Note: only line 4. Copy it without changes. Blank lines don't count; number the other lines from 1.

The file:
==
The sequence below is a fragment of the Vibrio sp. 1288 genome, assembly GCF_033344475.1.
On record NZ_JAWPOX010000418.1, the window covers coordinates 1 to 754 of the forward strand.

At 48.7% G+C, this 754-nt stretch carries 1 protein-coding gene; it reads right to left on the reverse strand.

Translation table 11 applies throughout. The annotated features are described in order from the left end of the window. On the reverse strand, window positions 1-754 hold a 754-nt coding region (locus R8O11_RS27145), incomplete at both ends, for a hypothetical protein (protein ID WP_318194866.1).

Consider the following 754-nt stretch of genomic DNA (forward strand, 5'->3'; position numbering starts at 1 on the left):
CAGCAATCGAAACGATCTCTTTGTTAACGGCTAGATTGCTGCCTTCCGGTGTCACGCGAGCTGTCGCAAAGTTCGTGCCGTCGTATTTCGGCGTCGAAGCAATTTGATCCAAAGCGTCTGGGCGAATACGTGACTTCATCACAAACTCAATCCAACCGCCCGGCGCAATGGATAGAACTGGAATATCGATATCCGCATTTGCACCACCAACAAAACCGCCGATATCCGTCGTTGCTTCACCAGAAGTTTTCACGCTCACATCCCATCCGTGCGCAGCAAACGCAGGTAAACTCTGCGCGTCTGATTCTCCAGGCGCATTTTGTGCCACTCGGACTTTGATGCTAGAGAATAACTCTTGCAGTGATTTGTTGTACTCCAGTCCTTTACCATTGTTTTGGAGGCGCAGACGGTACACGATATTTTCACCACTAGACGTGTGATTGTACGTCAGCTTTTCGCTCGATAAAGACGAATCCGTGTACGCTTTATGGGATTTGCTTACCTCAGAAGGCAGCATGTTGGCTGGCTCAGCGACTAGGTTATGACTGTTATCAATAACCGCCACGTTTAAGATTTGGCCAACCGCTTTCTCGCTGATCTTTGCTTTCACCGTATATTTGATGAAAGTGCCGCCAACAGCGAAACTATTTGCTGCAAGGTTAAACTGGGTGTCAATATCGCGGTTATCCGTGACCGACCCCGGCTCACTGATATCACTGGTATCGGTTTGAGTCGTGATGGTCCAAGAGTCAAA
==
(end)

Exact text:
Translation table 11 applies throughout. The annotated features are described in order from the left end of the window. On the reverse strand, window positions 1-754 hold a 754-nt coding region (locus R8O11_RS27145), incomplete at both ends, for a hypothetical protein (protein ID WP_318194866.1).